Leeds and Sheffield are leaving their southern rivals in the shade, according to a study of the office market along the M1. But Deputy Business Editor Greg Wright says a lack of supply could cause rents to rocket.
THE legal sector's success in Leeds has spurred growth at a time when other cities have been in the doldrums.
Sheffield's office market has also witnessed frenzied activity, as developers fight for limited space, according to Lambert Smith Hampton's 2005 survey of the sector along the M1.
By contrast, many towns at the southern end of the M1 suffered a dip in fortunes as the economy cooled.
Robin Beagley, from LSH, said Leeds is poised for a bumper year, with professional services and the financial sector enjoying growth. There's no sign of the market easing.
He said: "Previously, the lack of grade A office stock has been the major stumbling block. However, the city centre market continues to expand south and west of the station, providing a larger office core.
"Already we have seen the likes of HBG's 98,030 sq ft building on Sweet Street completed this year, as well as 2 City Walk. Despite this expansion, we are still unlikely to see an over-supply as around half of the city's construction pipeline is subject to pre-lets."
Two colossal developments – Bridgewater Place and City Point – are due to arrive on the market during 2006.
Mr Beagley added: "Many of the out-of-town office parks are also seeing a lot of activity. Akeler is expanding Leeds Valley Park with two speculative units totalling 140,000 sq ft. Peel Developments has just announced it will speculatively build a 32,000 sq ft office at Calder Park, following on from recent successful pre-letting activity on the park .
"Despite an influx of new space, rental values have increased in areas along the length of the M1 corridor, with Sheffield and Leeds both experiencing a rise in value; Sheffield by as much as 20 per cent from 2004 to 2005."
Guy Gilfillan, from LSH's Sheffield office, said the biggest risk to South Yorkshire's prosperity was lack of supply.
He added: "Occupiers for prime stock are facing stiff competition and, as a result, prime rents have risen sharply. Headline rents have increased to 18 per sq ft. However, for Sheffield to achieve the quality and the style of buildings the city needs, against a background of rising building costs, we need to see prime rents rising to 20 per sq ft.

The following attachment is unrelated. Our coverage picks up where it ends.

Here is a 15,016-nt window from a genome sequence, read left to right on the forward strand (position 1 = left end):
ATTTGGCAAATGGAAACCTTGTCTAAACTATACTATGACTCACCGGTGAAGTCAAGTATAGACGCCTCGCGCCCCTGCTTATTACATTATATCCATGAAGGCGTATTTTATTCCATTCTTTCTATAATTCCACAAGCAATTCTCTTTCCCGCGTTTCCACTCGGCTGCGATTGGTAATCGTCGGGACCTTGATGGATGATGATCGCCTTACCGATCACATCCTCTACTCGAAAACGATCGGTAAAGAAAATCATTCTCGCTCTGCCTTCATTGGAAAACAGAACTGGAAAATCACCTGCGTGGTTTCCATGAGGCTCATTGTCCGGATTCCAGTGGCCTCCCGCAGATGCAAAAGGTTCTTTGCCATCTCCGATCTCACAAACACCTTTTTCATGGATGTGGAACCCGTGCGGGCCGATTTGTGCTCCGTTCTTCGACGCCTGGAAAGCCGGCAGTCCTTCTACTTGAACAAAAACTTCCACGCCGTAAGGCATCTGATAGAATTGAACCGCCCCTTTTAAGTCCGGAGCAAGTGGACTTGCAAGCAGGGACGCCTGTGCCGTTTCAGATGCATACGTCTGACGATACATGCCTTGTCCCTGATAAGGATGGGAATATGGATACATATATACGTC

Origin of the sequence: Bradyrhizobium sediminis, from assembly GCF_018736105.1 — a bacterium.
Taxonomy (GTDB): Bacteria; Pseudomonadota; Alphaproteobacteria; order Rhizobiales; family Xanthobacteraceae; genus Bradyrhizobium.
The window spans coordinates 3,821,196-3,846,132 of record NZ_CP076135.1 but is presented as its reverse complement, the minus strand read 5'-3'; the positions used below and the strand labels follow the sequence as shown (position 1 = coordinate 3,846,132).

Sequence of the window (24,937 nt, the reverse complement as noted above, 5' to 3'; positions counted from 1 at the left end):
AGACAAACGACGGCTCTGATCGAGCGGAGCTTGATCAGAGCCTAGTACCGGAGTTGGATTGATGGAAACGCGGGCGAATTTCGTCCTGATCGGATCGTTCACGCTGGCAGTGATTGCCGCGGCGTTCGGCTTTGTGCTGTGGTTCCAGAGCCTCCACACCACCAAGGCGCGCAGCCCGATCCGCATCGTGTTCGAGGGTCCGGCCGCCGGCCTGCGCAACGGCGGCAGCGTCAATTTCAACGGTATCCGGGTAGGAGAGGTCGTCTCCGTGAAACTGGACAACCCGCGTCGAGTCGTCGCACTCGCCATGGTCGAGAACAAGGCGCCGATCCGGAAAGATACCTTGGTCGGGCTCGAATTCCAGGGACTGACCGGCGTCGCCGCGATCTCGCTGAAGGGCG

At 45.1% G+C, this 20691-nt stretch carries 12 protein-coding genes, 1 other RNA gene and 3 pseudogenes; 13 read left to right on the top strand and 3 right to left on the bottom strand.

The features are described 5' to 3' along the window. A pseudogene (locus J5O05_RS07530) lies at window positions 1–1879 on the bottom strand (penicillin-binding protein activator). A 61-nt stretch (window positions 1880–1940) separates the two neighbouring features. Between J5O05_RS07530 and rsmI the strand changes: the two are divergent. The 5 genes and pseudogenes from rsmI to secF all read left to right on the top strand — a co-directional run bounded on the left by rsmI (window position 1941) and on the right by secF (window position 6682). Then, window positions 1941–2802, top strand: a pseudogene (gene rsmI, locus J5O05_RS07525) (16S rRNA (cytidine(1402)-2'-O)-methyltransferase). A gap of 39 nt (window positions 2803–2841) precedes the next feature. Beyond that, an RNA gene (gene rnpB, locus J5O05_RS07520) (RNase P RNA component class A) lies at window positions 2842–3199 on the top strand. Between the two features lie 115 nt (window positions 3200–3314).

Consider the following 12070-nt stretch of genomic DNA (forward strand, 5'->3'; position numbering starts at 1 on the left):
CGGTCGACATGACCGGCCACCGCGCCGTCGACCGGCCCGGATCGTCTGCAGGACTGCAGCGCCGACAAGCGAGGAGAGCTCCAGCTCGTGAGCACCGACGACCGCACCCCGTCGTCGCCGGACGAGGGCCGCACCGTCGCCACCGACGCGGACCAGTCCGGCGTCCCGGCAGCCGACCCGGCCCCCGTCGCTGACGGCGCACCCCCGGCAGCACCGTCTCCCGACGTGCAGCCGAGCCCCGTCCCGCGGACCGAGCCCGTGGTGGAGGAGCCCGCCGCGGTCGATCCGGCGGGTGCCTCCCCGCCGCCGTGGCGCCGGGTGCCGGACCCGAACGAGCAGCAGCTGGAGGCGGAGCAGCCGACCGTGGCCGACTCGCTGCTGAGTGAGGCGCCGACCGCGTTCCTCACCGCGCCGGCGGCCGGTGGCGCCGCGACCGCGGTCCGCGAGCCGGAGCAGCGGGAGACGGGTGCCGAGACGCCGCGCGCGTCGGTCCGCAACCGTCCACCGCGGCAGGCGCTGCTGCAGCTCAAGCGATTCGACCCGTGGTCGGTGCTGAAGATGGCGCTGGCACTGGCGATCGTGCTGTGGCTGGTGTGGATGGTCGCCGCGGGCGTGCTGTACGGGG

"This should not be too hard to achieve. Currently rents and other property costs are usually less than 10 per cent of a company's operating costs."
Both Leeds and Sheffield are expected to see further rent rises over the next four years. The report predicts Sheffield's growth may be as high as 10 per cent, while the figure in Leeds is expected to be around four per cent.
At the top end of the Leeds market, 24 to 25 per sq ft is the norm, with the second-hand market seeing rents as high as 21.50. Out-of-town rents have also experienced growth from 16.50 to 18.50 sq ft.
Mr Gilfilan added: "The scene looks positive for Leeds and the region as a whole. Sheffield's office rental growths for the next three years are predicted to be the highest along the entire M1 corridor."
Meanwhile, Lambert Smith Hampton has won a hat trick of business to let city centre office schemes in Leeds.
They include One Park Lane and the new waterfront offices at Clarence Dock and Granary Wharf.
The first floor of One Park Lane is being let either in its 10,333 sq ft entirety or in suites from 4,450 sq ft.
Designed by Leeds architects, Carey Jones, the building includes a selection of meeting rooms, private offices, a reception area and car parking facilities.
The Leeds office of Lambert Smith Hampton has also secured the contract to let new waterfront offices at Magellan House, Clarence Dock, on behalf of British Waterways.
Suites on both its 1,489 sq ft ground floor and 2,974 sq ft upper level are available.
Robin Beagley said: "With bars, cafs, casino, museum and small retail outlets in the vicinity, I think Clarence Dock will be sought after by residents and office occupiers alike."